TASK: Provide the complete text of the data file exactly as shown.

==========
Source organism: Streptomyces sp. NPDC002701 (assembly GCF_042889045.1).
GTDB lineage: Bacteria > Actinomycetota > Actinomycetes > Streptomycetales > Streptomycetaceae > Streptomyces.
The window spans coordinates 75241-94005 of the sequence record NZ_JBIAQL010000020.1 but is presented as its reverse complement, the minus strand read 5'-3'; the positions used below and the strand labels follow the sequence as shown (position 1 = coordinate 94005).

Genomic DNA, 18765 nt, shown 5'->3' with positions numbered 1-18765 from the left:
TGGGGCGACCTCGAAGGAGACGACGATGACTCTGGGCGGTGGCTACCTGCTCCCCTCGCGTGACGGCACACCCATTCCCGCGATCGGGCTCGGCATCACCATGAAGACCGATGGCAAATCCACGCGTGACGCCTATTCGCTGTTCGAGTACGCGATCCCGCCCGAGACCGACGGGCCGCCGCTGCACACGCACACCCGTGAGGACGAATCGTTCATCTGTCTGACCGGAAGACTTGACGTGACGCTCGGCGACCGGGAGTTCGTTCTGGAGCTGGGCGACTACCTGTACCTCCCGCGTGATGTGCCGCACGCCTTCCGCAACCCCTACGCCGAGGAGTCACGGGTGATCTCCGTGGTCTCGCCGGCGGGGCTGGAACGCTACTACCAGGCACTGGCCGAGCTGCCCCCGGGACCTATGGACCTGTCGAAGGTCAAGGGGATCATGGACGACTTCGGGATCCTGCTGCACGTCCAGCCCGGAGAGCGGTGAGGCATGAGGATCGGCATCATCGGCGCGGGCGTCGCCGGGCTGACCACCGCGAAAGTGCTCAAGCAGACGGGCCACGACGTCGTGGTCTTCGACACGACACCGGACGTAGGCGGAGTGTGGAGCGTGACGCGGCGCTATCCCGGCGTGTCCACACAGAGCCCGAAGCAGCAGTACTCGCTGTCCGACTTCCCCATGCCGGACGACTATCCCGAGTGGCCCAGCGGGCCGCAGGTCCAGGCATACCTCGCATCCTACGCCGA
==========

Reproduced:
Source organism: Streptomyces sp. NPDC002701 (assembly GCF_042889045.1).
GTDB lineage: Bacteria > Actinomycetota > Actinomycetes > Streptomycetales > Streptomycetaceae > Streptomyces.
The window spans coordinates 75241-94005 of the sequence record NZ_JBIAQL010000020.1 but is presented as its reverse complement, the minus strand read 5'-3'; the positions used below and the strand labels follow the sequence as shown (position 1 = coordinate 94005).

Genomic DNA, 18765 nt, shown 5'->3' with positions numbered 1-18765 from the left:
TGGGGCGACCTCGAAGGAGACGACGATGACTCTGGGCGGTGGCTACCTGCTCCCCTCGCGTGACGGCACACCCATTCCCGCGATCGGGCTCGGCATCACCATGAAGACCGATGGCAAATCCACGCGTGACGCCTATTCGCTGTTCGAGTACGCGATCCCGCCCGAGACCGACGGGCCGCCGCTGCACACGCACACCCGTGAGGACGAATCGTTCATCTGTCTGACCGGAAGACTTGACGTGACGCTCGGCGACCGGGAGTTCGTTCTGGAGCTGGGCGACTACCTGTACCTCCCGCGTGATGTGCCGCACGCCTTCCGCAACCCCTACGCCGAGGAGTCACGGGTGATCTCCGTGGTCTCGCCGGCGGGGCTGGAACGCTACTACCAGGCACTGGCCGAGCTGCCCCCGGGACCTATGGACCTGTCGAAGGTCAAGGGGATCATGGACGACTTCGGGATCCTGCTGCACGTCCAGCCCGGAGAGCGGTGAGGCATGAGGATCGGCATCATCGGCGCGGGCGTCGCCGGGCTGACCACCGCGAAAGTGCTCAAGCAGACGGGCCACGACGTCGTGGTCTTCGACACGACACCGGACGTAGGCGGAGTGTGGAGCGTGACGCGGCGCTATCCCGGCGTGTCCACACAGAGCCCGAAGCAGCAGTACTCGCTGTCCGACTTCCCCATGCCGGACGACTATCCCGAGTGGCCCAGCGGGCCGCAGGTCCAGGCATACCTCGCATCCTACGCCGA